There are a number of languages that have gained a reputation for being hard to learn, but if you were to ask the average person, chances are that their first choice would likely be Chinese. The language has been so frequently associated with the notion that it is difficult to learn that many hoping to learn the language decide to give up, or not attempt to learn it altogether. If you are also learning Chinese at the moment – do not give up. Chinese can become very easy once you get the hang of it, and here are some tips to help you get to that point:
- Decide which form of the language you want to learn – most people having a passing knowledge of Chinese will likely know that there are two forms of the language, namely Simplified Chinese and Traditional Chinese. To elaborate on the distinction, the former was introduced in mainland China in an effort to make learning the language easier: Simplified Chinese has fewer strokes for most characters and is generally easier to learn. However, you should understand from this that Simplified Chinese, whilst being the common form of the language taught in most advanced Chinese course HK, is not used everywhere. A few prominent examples include Taiwan, Hong Kong and Macau, who still stick to the traditional form. Decide early on whether you wish to learn the traditional or simplified form – generally, unless you plan to visit one of the aforementioned places, learning the simplified form is recommended.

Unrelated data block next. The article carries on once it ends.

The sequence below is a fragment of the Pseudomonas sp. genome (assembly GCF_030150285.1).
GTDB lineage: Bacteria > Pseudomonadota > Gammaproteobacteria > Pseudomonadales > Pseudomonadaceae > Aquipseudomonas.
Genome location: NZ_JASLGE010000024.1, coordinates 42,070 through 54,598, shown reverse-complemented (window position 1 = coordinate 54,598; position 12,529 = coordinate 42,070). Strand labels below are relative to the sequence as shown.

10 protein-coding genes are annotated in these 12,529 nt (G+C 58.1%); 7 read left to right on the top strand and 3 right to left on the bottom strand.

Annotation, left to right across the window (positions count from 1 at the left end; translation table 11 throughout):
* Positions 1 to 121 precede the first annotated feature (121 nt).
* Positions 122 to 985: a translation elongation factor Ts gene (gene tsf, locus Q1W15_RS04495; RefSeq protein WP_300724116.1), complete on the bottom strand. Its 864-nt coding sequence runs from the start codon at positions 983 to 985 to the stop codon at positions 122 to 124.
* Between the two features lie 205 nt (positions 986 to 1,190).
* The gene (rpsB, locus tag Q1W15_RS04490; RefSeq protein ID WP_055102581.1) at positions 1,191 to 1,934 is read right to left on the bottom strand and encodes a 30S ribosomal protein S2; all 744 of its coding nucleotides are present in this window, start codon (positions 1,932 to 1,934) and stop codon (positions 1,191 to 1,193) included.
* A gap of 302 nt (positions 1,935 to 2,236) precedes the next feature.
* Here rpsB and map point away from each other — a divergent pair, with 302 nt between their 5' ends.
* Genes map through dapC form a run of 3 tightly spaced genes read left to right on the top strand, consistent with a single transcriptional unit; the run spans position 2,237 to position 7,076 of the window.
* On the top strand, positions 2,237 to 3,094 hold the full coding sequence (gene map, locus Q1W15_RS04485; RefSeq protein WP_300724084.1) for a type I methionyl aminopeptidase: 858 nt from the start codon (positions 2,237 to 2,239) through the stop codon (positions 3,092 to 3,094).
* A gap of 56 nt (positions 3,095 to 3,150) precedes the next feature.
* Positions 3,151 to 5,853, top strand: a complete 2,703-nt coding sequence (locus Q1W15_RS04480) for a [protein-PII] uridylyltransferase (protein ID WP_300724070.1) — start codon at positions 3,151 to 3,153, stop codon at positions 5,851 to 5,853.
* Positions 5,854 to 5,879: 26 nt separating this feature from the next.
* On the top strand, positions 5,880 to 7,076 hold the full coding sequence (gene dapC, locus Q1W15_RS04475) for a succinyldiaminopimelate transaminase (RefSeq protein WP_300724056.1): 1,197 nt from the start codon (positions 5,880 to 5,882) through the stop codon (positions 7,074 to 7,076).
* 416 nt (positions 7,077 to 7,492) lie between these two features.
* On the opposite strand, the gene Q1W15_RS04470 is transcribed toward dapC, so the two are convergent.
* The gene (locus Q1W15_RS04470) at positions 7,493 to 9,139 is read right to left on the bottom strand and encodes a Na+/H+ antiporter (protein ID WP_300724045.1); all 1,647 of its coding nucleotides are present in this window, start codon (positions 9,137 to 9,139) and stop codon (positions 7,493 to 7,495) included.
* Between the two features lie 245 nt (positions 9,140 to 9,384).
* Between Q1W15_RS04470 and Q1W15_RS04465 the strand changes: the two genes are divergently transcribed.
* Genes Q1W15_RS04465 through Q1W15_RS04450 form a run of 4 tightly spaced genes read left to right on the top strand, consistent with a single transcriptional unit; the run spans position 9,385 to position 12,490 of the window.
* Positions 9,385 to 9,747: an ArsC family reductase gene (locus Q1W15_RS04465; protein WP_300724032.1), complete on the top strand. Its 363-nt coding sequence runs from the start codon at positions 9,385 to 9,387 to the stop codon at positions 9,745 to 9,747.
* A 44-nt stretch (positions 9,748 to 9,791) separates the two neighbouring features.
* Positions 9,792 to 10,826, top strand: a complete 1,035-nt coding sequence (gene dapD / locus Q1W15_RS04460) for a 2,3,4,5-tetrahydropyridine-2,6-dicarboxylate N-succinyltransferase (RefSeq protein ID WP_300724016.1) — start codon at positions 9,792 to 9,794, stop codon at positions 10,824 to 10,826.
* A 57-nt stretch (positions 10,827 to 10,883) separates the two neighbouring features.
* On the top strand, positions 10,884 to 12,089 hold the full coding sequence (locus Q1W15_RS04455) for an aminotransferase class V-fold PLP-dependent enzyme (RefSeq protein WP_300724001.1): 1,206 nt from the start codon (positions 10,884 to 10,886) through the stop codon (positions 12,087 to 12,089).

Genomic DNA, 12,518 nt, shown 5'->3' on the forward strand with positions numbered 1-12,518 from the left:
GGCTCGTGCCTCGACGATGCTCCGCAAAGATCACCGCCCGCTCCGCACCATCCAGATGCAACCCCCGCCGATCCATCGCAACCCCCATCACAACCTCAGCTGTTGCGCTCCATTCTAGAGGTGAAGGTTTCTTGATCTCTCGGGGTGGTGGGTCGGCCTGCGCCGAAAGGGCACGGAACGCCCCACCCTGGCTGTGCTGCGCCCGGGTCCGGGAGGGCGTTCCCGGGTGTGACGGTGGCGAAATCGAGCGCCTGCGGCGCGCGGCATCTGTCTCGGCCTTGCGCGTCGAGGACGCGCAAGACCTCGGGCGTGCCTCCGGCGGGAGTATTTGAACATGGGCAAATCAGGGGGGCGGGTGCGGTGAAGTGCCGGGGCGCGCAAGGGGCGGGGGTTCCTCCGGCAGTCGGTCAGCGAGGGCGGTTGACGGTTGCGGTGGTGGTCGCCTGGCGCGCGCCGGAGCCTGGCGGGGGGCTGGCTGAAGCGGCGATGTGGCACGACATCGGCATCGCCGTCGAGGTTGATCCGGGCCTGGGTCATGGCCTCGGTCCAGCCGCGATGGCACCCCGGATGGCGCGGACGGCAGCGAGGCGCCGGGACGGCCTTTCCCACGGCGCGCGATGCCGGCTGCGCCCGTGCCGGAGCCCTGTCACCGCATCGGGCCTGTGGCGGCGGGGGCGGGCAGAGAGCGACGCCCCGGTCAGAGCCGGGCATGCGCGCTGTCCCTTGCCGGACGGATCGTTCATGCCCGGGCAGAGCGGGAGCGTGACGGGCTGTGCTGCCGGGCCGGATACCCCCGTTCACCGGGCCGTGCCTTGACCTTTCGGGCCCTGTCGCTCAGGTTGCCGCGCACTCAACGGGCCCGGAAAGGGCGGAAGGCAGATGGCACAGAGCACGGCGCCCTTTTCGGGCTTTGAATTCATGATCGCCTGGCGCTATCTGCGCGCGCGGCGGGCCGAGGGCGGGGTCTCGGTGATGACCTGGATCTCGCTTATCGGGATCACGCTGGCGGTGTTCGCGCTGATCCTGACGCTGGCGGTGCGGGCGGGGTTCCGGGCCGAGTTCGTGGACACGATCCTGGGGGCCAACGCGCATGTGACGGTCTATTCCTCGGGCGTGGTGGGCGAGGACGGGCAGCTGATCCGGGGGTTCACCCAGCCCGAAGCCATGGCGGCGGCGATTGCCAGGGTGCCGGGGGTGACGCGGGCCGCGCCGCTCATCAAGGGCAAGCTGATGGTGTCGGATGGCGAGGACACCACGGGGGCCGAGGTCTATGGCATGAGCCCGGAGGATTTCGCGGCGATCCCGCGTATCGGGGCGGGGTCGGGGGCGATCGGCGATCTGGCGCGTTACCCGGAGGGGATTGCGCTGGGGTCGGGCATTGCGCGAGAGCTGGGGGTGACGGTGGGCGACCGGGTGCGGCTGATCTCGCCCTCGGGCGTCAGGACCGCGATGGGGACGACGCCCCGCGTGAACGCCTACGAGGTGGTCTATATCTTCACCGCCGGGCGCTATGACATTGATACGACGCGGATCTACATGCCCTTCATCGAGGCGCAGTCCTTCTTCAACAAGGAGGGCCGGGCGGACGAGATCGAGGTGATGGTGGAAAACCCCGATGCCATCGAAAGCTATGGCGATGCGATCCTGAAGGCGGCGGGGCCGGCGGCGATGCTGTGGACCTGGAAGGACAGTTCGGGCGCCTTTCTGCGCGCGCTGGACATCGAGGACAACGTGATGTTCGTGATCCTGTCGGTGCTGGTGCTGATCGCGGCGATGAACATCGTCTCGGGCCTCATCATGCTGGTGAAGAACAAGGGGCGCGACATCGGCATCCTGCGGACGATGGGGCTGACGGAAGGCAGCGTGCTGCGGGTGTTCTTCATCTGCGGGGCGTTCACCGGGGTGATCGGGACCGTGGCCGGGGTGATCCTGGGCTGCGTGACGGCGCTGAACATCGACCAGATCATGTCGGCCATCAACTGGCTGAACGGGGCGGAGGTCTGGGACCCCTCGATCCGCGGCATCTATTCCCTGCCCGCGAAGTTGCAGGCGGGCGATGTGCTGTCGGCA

- Start with an intensive course – unlike your average Business English course, which you can easily understand with even one class per week, building your Chinese foundation with weekly classes is likely to be impossible. This is because Chinese is very different from English and other languages: in the beginning, you won’t have any familiar words or sounds to rely on, making the initial process of getting used to the language difficult. Thus, most instructors will recommend you to start with an intensive course that will teach you the basics of the language. Once you have your foundation built, you can then transfer to a less intensive course. You can read more about this here http://bili.com.hk/courses.html.
- Watch and listen to Chinese media – whether it is a news program, a teledrama you are interested in or even the latest single of a boy band that intrigues you, make it a point to follow some form of Chinese media. This can greatly help you fix your pronunciation and also understand words as other people speak them (because, as you will realize, learning words in a classroom and trying to distinguish them when someone is talking rapidly are two different things!).